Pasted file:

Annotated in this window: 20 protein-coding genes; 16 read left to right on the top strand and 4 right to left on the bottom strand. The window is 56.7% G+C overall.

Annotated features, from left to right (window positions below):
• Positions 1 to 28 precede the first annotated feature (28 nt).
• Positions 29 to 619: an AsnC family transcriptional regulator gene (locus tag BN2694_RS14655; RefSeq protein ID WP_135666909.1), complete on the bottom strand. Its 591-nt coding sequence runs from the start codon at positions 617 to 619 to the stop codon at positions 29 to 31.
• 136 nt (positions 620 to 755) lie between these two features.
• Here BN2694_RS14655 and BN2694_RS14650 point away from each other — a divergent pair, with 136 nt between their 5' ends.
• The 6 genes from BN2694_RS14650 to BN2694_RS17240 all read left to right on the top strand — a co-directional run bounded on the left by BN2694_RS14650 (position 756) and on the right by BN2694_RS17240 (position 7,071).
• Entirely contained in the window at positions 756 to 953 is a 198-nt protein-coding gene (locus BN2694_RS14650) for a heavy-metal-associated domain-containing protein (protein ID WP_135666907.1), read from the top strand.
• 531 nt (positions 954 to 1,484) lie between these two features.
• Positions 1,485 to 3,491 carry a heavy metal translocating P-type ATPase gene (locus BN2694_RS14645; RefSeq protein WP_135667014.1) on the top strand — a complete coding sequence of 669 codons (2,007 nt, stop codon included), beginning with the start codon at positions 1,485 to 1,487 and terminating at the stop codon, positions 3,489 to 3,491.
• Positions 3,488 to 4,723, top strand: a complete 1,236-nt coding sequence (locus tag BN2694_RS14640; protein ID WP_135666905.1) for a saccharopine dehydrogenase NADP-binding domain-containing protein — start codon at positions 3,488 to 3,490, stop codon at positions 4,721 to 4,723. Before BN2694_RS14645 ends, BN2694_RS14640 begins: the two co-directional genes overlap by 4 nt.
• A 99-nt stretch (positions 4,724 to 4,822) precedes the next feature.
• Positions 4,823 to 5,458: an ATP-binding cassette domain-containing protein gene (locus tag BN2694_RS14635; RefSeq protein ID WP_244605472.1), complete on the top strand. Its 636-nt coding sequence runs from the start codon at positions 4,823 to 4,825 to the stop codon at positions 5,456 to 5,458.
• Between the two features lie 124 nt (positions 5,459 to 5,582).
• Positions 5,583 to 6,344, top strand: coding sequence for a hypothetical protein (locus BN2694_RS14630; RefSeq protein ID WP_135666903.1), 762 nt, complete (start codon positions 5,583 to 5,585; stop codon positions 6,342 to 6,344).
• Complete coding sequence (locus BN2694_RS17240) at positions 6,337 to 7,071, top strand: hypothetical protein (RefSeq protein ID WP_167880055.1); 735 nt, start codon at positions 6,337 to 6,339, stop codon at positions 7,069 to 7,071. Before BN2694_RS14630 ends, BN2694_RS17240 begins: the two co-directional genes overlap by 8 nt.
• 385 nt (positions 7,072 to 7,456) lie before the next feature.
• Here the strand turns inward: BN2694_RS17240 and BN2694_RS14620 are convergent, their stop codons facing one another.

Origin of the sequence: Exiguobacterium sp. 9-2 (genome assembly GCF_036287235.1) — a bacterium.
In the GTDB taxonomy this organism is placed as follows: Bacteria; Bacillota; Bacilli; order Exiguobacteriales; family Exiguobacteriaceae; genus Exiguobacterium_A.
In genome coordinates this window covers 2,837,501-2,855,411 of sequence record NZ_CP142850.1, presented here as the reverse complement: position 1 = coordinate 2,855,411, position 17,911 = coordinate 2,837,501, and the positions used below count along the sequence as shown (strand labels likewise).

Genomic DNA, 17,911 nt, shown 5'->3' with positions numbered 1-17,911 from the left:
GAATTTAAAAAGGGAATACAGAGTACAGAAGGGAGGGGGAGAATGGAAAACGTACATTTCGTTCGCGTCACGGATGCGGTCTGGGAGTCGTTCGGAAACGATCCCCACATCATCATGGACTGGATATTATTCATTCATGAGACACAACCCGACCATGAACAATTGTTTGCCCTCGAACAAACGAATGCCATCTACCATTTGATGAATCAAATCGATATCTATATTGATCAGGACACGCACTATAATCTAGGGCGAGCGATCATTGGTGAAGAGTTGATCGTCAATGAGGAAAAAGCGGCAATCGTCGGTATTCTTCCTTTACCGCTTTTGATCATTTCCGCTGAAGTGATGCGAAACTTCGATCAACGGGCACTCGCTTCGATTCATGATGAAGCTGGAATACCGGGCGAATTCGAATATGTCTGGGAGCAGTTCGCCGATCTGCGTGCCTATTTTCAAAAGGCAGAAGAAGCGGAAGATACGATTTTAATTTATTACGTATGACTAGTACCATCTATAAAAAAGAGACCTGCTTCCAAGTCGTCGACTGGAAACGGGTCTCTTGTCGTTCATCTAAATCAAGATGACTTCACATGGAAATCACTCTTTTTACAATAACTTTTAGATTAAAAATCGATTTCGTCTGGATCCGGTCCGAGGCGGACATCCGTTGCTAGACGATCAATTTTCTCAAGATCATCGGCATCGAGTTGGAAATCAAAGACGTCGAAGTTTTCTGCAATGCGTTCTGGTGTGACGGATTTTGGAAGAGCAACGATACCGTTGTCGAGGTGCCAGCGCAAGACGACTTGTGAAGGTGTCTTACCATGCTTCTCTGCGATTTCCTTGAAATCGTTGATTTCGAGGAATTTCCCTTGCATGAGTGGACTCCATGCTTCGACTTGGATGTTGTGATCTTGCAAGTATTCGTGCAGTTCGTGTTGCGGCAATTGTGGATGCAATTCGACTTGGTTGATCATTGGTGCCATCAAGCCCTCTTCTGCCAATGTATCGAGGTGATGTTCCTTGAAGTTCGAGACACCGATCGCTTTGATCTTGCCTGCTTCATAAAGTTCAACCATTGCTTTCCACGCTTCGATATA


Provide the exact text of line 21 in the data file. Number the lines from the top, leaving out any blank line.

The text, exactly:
In genome coordinates this window covers 2,837,501-2,855,411 of sequence record NZ_CP142850.1, presented here as the reverse complement: position 1 = coordinate 2,855,411, position 17,911 = coordinate 2,837,501, and the positions used below count along the sequence as shown (strand labels likewise).